CHICAGO (HedgeWorld.com)--In an emergency action filing, the U.S. Securities and Exchange Commission is requesting a freeze on Northshore Asset Management LLC's assets. The commission alleges that the firm committed fraud in diverting US$37 million in two hedge funds.
The case follows reported investor complaints and the arrest of former Northshore executive Kevin O. Kelley, who will be indicted on fraud charges early next month (see )
In the criminal complaint against Mr. Kelley, an individual who wrote a US$30,000 check for investment in E-Tell alleges that just US$10,000 showed up in a statement as actually invested in the company.
And although the criminal charge, brought by the U.S. Department of Justice, stems from Mr. Kelley's work at the Stamford, Conn.-based advisory firm Acorn Research and Management, the SEC charges are similar in pattern to allegations of Northshore investing in illiquid securities of companies and making loans to entities in which Northshore and its principals have a stake.
"This action demonstrates that the commission will act quickly to preserve the assets of defrauded investors," said Mark K. Schonfeld, director of the SEC's Northeast regional office.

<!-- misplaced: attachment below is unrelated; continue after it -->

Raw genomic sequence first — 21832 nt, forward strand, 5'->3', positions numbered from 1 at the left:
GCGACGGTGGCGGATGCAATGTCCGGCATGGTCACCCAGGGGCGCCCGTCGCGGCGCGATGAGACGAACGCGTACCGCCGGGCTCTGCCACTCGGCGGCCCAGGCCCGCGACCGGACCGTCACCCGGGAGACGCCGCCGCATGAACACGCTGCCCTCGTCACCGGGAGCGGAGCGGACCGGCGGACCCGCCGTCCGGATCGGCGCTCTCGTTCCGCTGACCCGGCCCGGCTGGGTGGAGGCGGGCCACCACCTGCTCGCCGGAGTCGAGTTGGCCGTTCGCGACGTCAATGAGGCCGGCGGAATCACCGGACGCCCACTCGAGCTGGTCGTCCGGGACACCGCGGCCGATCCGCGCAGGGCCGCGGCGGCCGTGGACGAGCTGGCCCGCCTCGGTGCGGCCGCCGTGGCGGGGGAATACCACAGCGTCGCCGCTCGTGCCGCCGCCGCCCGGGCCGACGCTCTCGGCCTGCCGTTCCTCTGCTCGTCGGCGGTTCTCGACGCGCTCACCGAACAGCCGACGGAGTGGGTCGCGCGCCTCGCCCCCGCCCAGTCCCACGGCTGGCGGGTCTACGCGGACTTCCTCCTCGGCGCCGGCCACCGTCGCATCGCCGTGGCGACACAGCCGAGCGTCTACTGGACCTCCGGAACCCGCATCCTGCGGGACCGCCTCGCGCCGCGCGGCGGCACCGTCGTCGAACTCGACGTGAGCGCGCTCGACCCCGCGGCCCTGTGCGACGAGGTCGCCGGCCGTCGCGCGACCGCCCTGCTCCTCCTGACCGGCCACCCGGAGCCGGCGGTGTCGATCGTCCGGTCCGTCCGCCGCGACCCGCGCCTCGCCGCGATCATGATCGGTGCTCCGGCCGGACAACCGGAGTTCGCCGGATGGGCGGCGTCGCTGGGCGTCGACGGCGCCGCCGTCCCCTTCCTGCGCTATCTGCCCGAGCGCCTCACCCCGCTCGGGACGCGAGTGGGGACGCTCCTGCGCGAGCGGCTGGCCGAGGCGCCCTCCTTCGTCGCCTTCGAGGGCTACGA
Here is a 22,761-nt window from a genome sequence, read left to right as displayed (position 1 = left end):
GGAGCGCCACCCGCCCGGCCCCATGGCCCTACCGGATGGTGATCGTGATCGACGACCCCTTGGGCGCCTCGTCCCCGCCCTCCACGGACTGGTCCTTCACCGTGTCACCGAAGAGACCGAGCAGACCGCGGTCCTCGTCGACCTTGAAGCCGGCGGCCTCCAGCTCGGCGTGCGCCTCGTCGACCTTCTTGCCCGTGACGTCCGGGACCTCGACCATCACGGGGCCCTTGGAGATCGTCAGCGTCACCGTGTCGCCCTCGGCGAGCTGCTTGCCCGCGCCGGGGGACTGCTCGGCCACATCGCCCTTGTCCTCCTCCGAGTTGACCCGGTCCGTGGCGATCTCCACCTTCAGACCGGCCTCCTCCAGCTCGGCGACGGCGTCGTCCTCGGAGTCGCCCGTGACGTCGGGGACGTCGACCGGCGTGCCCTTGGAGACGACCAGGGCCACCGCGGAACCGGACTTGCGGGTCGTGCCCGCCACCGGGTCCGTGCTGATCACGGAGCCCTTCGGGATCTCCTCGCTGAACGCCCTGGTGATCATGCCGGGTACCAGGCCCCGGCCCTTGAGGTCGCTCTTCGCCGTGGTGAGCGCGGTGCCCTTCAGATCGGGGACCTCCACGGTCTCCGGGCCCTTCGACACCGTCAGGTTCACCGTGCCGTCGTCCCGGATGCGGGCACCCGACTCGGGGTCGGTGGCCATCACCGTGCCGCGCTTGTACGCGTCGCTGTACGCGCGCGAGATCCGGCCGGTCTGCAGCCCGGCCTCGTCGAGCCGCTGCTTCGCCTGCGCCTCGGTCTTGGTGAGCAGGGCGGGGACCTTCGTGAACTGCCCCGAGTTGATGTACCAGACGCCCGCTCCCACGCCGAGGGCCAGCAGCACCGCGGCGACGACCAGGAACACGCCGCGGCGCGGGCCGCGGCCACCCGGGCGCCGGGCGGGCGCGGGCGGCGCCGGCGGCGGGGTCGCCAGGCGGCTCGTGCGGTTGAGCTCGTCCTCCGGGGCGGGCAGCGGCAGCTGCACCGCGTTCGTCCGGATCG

Besides freezing the assets in two hedge funds, Ardent Research Partners LP and Ardent Research Partners Ltd., investigators also are asking the court to appoint a temporary receiver for the assets.
The case took on a new wrinkle Tuesday (Feb. 15), when Northshore Asset Management filed for Chapter 11 protection in U.S. Bankruptcy Court in Chicago, a day before the SEC filed its complaint.
The bankruptcy filing followed a meeting with the SEC. The list of the top-20 Northshore creditors includes the manager of the hedge funds in question, Francis Saldutti, and the funds Northshore purchased from him in 2003: Ardent Research Partners LP and Ardent Research Partners Ltd.
The SEC said in its complaint that in the last two weeks commission staff visited Northshore's offices and requested to speak with principals and made repeated attempts to attain basic information about the status of the Ardent Funds' assets.
SEC officials say in their complaint, "Northshore failed to provide any substantive information beyond vague reassurances that funds were not misused."
The SEC said its staff requested a delay on Northshore's bankruptcy filing and that Department of Justice officials executed two search warrants for Northshore's offices in New York and Connecticut.
For now investors wondering who is in charge of their money may look to Ira Bodenstein, who is the bankruptcy court-appointed trustee for the assets.
Contact Bob Keane with questions or comments at: email@example.com.